How to Find a Financial Advisor for Dentists » Helpful Wiki Financial Advisors

Dentistry is a unique profession. Dentists work in small businesses in highly regulated industries that can be financially and physically taxing. What other professionals have to spend the majority of their days hunched over with their mouths open? While suffering from a hunch might not sound like something a dental financial advisor could help you with, it’s more relevant than you might think.

“Dentistry is incredibly hard on the body from an ergonomic perspective,” says David Koch, Certified Financial Planner and Senior Wealth Advisor at Halbert Hargrove. “Bent over all day often leads to back problems, and getting a dentist on track to retire early will be incredibly beneficial to their long-term health.”

Helping plan for early retirement to avoid long-term back problems is just one reason to find a financial advisor who specializes in working with dentists.

Just as you wouldn’t take your Mercedes to a Ford mechanic, dentists should seek out a financial advisor who specializes in helping dentists, says Charlie Massimo, senior vice president and financial advisor at Wealth Enhancement Group. A financial advisor who works with dentists will be best equipped to help you navigate the nuanced financial challenges and goals that come with working in dentistry.

What does a Financial Advisor for Dentists do?

“Dentists are highly specialized, and dental practices are not just small and medium-sized businesses – with all the challenges that come with it, such as employee retention, customer retention, marketing (and) accounting – but they’re highly regulated, too,” Koch says. It’s important to find a financial advisor who understands both the ins and outs of your business and the regulations that govern it.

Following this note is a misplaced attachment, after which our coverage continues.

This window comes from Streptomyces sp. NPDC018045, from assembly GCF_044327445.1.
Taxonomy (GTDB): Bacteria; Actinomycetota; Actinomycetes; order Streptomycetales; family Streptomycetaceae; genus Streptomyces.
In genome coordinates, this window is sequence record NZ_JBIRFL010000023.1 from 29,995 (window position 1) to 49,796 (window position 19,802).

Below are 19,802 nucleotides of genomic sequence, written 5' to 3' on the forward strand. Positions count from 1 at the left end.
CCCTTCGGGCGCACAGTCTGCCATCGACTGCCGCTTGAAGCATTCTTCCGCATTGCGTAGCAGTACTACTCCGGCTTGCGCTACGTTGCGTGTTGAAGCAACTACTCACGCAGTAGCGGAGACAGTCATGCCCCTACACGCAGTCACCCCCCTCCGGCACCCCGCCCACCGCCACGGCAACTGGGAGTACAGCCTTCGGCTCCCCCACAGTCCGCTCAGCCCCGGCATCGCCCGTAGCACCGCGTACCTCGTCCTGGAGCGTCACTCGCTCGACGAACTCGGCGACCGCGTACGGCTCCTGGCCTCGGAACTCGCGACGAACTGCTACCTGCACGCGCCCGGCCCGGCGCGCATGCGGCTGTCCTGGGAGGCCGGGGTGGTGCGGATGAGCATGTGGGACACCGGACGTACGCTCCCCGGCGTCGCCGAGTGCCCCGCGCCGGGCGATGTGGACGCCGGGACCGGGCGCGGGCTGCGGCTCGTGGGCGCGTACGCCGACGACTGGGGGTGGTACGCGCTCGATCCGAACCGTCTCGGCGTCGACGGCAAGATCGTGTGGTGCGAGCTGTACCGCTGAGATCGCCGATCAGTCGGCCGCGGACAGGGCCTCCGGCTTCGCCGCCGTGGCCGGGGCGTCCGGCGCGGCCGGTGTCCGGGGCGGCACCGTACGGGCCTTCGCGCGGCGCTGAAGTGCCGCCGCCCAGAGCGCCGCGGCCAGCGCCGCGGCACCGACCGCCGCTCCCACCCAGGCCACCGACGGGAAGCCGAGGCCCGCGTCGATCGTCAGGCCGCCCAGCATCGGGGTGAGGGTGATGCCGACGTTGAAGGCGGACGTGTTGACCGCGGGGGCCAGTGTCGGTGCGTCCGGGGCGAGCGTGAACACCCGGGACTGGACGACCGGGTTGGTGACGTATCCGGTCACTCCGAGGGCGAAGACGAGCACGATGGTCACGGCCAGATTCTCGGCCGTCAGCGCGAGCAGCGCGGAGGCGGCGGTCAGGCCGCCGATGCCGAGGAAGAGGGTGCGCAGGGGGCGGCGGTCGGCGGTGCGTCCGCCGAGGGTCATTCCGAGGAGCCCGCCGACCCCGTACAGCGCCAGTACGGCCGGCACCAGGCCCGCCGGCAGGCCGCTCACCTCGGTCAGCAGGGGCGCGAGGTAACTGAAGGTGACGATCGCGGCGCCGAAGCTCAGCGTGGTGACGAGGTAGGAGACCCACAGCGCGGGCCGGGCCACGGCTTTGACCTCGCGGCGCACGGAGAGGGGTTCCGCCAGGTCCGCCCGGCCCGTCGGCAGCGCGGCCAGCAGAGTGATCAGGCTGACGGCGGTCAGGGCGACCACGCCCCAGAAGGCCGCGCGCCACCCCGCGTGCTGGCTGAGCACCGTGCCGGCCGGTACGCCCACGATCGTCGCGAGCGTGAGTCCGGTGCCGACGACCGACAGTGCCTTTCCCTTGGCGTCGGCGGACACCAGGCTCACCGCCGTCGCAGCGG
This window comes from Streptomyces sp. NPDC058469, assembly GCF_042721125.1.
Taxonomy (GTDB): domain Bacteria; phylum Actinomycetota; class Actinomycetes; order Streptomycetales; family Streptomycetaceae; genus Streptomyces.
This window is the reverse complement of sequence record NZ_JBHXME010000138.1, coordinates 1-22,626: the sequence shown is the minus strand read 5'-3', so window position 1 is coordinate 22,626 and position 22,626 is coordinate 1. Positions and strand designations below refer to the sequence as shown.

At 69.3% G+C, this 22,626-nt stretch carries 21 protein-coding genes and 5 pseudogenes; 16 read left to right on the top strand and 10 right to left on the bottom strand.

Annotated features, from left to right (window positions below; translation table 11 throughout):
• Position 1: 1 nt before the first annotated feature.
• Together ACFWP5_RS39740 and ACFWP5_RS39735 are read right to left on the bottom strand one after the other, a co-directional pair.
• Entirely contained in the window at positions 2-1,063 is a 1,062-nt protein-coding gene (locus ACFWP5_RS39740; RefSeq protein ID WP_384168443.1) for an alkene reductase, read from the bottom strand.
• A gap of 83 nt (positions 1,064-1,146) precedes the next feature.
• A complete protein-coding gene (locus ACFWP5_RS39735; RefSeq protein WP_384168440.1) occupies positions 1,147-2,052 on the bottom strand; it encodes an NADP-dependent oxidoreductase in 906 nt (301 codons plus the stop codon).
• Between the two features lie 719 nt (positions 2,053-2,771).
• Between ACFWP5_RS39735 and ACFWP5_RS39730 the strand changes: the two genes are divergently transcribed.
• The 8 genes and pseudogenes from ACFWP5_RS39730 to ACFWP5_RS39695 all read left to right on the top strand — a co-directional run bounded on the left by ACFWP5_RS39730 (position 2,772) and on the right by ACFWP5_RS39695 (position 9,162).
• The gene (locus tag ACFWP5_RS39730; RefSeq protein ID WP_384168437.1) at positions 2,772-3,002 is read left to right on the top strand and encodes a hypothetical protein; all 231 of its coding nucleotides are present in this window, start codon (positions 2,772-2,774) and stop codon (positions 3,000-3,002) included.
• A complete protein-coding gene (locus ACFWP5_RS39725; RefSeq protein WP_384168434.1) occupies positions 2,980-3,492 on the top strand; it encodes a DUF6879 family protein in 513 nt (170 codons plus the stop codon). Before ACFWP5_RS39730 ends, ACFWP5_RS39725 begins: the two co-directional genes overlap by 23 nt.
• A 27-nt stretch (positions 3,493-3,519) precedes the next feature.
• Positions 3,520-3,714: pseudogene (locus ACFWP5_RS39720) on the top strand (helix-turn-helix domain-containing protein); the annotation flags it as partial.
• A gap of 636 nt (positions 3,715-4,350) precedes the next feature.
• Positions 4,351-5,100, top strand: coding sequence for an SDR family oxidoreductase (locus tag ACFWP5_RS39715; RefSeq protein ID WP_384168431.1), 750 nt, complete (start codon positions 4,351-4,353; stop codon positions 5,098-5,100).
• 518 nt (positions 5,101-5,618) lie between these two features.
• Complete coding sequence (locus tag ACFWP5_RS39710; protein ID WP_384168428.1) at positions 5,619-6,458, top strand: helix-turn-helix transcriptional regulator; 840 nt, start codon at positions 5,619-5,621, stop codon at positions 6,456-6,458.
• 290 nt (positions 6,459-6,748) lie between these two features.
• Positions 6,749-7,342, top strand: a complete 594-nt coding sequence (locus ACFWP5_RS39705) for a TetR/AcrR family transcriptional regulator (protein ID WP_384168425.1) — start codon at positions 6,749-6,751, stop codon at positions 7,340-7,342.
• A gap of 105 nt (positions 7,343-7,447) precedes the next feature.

“Plus, they may have hundreds of SKUs in their inventory that they need to track,” Koch adds. “Any given dental procedure could use a few dozen products, and if these are not stored appropriately, they will have to cancel and reschedule appointments, costing them revenue.”

An inefficient inventory system could cost a dental practice “tens of thousands of dollars a year,” he says. If your financial advisor isn’t aware of what distinguishes an effective inventory system from an ineffective one, you’re missing out, financially speaking.

Next, find appropriate financing for major capital expenditures like x-ray machines and dental chairs, and take advantage of tax deductions when available. And succession planning – which should start years before you sell your business – for when it’s time to take advantage of that savings-saving early retirement.

How to Find a Financial Advisor for Dentists

When you’re ready to find that financial advisor for dentists, an easy place to start is with your peers. Ask other dentists or distributor reps in the company if they have an advisor they work with, Koch says.

If you attend a networking event or are part of a professional association, those can also be great sources of referrals, says Massimo.

And there’s always good old Google. A quick search for “financial advisor for dentists near me” can yield several interesting options. But without a referral, it’s even more important to check all Google search results before signing up with them.

What to Look for in a Financial Advisor for Dentists

Naturally, a financial advisor specializing in dentists must understand how the dental business works. “They should know how the front of the desk works and how the back of the desk works, because one of the greatest values ​​a financial adviser could bring is exit planning,” Koch said.

He suggests finding someone with the Certified Exit Planning Advisor (CEPA) certification, which demonstrates the advisor has the knowledge to unlock and maximize the value of your business when it’s time to sell.

You may also want an advisor who works as a trustee, as trustees are legally obligated to always put the interests of their clients first.

Massimo suggests asking the advisor to tell you how they have helped other dentists and asking for concrete examples of this work in practice.

Ultimately, you want to make sure the advisor is there for you – to avoid those aches and more. “The relationship you have with your advisor is one of the most intimate you’ll ever have,” says Massimo. “If you can’t talk openly and honestly, you’ll never get out of the relationship that you hope for.”

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